What is a gifted deposit?
It’s been reported that a huge 80% of first time buyers get financial help from their parents* when it comes to buying their first house. This is often in the form of a ‘gifted deposit’.
Hefty deposits are usually what stands in the way of a first time buyer taking their first steps onto the property ladder, which is actually really frustrating if you can afford the monthly repayments to get the mortgage, but just don’t have the lump sum for a deposit right now.
That’s why many people are turning to their parents for help: enter the bank of Mum and Dad.
The bank of Mum and Dad
Many parents want to help their children buy their first home, and understand the struggle they face with affording the deposit. To give them a head start, parents or family members who can afford to do so, often end up paying all, or part, of the deposit on behalf of their children.
By helping out in this way, it can help to reduce the monthly repayments on your mortgage too, as it’ll give you access to more mortgage deals and better interest rates.
What is a gifted deposit?
A gifted deposit, or a down payment gift, is a sum of money that’s been strictly given to you from a family member to either go towards, or pay for the whole of your deposit.
As the money is gifted, you won’t have to pay it back, unless specifically stated otherwise. Both the buyer, and the family member will have to sign a ‘gifted deposit letter’ or a ‘deed of gift’ to confirm that the money does not need to be repaid. The letter will also state:
- Proof of address
- Proof of identity
- What their relationship is with the applicant
- The amount of money they wish to gift
- That their gift is non-refundable
- That they will hold no legal charge over the property
- Understanding that the gift is an act of kindness and not out of any commercial interest
The person gifting the money may also be required to provide a bank statement as proof of where the money came from. This is part of a standard money laundering check and nothing to be concerned about.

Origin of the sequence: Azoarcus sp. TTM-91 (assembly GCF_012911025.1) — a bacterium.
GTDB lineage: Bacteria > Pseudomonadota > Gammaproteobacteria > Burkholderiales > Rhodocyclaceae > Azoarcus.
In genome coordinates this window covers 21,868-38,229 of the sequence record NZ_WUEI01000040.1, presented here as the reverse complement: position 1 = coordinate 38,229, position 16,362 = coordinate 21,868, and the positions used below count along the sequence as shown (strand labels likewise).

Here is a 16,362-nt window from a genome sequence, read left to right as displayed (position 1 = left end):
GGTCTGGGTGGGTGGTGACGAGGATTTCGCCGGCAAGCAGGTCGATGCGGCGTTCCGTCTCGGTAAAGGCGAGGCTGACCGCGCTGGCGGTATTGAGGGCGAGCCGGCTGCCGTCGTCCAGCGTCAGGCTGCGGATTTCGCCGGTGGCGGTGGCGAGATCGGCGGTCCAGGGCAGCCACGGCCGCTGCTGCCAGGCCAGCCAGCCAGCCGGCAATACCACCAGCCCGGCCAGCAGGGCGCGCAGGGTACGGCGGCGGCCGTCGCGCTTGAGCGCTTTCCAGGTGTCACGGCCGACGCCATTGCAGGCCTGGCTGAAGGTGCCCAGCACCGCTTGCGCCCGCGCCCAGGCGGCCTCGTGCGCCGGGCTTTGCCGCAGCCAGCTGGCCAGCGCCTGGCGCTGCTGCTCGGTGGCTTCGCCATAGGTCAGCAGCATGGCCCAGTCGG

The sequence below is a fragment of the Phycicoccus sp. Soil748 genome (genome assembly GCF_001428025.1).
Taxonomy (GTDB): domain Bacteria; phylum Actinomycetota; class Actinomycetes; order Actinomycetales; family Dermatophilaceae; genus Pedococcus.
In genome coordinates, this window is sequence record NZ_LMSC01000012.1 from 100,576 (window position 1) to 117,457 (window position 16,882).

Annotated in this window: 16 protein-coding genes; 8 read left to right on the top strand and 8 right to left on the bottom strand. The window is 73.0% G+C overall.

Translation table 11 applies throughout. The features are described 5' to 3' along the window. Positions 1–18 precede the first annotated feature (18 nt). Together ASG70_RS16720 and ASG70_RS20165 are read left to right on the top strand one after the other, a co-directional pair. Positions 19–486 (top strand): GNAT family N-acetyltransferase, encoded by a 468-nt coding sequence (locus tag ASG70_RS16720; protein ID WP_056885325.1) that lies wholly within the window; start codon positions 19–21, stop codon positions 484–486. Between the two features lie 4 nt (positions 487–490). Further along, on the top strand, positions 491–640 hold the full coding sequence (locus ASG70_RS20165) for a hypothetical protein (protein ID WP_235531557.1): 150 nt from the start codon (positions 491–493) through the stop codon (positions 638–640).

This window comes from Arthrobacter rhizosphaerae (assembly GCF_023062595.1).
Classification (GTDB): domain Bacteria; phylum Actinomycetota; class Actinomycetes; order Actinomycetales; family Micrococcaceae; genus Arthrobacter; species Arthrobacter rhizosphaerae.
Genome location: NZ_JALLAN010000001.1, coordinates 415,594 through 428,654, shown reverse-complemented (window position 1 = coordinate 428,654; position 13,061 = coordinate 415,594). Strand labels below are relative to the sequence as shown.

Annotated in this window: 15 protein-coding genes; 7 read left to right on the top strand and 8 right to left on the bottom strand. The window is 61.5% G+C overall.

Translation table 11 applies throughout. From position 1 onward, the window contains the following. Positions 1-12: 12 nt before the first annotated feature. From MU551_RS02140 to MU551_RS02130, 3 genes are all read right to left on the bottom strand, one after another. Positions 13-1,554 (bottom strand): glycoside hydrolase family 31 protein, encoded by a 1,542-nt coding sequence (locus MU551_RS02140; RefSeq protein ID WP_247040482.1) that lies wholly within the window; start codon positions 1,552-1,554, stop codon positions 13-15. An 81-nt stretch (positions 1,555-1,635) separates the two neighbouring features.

How much money can be gifted?
You can gift as much or as little as you’d like. The only drawback is a potential inheritance tax. If the person who gifted you the money passes away within seven years, you will have to pay inheritance tax on the amount given to you.
Will a gifted deposit affect my mortgage?
In most cases, no, but it may do if the money needs to be repaid, or if the person gifting the money is not a direct family member.
If you have to pay it back then most lenders will consider it like any other outstanding debt. This means you’ll have less spare money to meet your monthly payments, which can affect your mortgage affordability. However, this will all be taken into consideration at the time of applying for your mortgage.
Gifted deposits can be used in conjunction with Help to Buy schemes and your own savings.
Alternatives to gifting money
You may want to help your loved one buy a house, but you might not have the spare cash to do so right now (perhaps you need this money for your retirement fund). However, there are other ways you can help still.
You could help by becoming a mortgage guarantor. As a mortgage guarantor, you’re basically saying that if your loved one, for whatever reason, can’t pay their mortgage anymore, you’ll step in and pay it for them. You can do this by either offsetting your property, or a savings account, against their mortgage. Read our article ‘What is a mortgage guarantor?’ to find out more.
Similarly, you could consider releasing equity from your house to raise the money, but make sure you seek advice from a qualified professional first.
Speak to a mortgage adviser
Overall, gifted deposits can take a huge weight off your shoulders and give you the chance you need to finally buy a house!
If you’ve accepted a gifted deposit, or perhaps you’re the one considering gifting money to help a loved one, feel free to get in touch with our team and we can answer any questions you might have about this process.
Because we play by the book we want to tell you that…
Your home may be repossessed if you do not keep up repayments on your mortgage.
There may be a fee for mortgage advice. The actual amount you pay will depend upon your circumstances.
The fee is up to 1% but a typical fee is 0.3% of the amount borrowed.